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The greenhouse gases (GHGs) emitted from producing steel has always been an environmental concern for the construction industry. Recently though, scientists at the Massachusetts Institute of Technology (MIT) have uncovered a new means of processing iron, a key ingredient in steel, that removes the direct emissions of GHGs.
This new procedure uses no more energy than the current method. The trick? Passing an electric current through a liquid mix of iron oxide, rather than heating it thermally, a method borrowed from aluminum smelting. This procedure, which gives off mostly oxygen rather than CO2 has been dubbed “molten oxide electrolysis” by Donald Sadoway, professor of materials chemistry at MIT. Professor Sadoway’s next objective: take the process to the steel mill floors.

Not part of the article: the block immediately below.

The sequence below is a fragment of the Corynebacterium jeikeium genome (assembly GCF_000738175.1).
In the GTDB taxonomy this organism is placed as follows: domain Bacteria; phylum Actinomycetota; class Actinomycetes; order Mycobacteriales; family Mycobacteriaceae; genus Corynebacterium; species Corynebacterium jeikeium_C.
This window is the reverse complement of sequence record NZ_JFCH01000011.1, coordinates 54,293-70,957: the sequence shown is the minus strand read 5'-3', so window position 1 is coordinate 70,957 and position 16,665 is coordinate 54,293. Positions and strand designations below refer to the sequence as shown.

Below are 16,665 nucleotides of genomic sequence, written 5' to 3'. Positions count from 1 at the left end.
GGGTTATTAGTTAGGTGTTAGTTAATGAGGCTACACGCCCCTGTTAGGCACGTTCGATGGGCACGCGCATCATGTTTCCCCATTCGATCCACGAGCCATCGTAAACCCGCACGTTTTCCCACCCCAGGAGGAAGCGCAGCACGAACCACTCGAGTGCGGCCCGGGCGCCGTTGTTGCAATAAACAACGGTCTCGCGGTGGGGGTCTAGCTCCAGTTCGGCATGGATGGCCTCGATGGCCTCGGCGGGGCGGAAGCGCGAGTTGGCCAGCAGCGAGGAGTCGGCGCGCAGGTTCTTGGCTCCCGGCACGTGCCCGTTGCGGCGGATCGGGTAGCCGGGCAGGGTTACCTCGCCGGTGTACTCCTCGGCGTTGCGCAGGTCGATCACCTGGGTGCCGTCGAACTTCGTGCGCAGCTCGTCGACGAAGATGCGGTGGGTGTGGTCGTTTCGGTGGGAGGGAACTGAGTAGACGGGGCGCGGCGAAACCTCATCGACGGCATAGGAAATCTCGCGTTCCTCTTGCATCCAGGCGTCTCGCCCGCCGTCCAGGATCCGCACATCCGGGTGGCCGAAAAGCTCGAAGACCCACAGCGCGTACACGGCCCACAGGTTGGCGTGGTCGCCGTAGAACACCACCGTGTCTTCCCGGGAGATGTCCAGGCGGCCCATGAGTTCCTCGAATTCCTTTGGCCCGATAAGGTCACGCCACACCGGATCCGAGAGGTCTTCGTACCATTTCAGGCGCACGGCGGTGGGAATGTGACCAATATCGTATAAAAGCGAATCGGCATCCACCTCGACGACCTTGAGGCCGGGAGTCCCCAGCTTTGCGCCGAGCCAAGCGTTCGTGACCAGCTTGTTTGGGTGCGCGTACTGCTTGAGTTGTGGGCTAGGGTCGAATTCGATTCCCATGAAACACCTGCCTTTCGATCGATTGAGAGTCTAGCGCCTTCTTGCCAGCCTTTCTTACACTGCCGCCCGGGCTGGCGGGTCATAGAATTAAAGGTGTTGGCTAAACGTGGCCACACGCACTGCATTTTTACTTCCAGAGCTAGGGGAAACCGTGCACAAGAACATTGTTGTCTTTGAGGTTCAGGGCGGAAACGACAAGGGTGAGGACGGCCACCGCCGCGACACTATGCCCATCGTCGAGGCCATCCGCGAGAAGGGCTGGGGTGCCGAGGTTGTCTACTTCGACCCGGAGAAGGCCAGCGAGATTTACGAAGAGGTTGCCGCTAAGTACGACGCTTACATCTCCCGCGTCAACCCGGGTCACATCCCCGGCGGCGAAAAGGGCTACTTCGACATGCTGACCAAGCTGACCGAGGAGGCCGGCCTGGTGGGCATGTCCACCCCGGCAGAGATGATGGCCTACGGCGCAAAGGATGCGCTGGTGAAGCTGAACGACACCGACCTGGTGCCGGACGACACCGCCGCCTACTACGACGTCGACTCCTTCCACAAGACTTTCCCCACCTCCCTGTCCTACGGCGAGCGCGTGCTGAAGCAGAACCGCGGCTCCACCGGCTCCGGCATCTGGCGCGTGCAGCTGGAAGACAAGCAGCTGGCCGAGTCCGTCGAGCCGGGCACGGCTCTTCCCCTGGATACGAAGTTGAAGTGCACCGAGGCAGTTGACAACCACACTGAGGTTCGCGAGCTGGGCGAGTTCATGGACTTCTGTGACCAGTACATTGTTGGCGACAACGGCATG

TAUC will continue to follow this new development as it progresses. Part of our mission is to educate our members so that they are on the cutting edge of technology. This not only enhances their position in the marketplace but it’s a step in the right direction to advance union construction.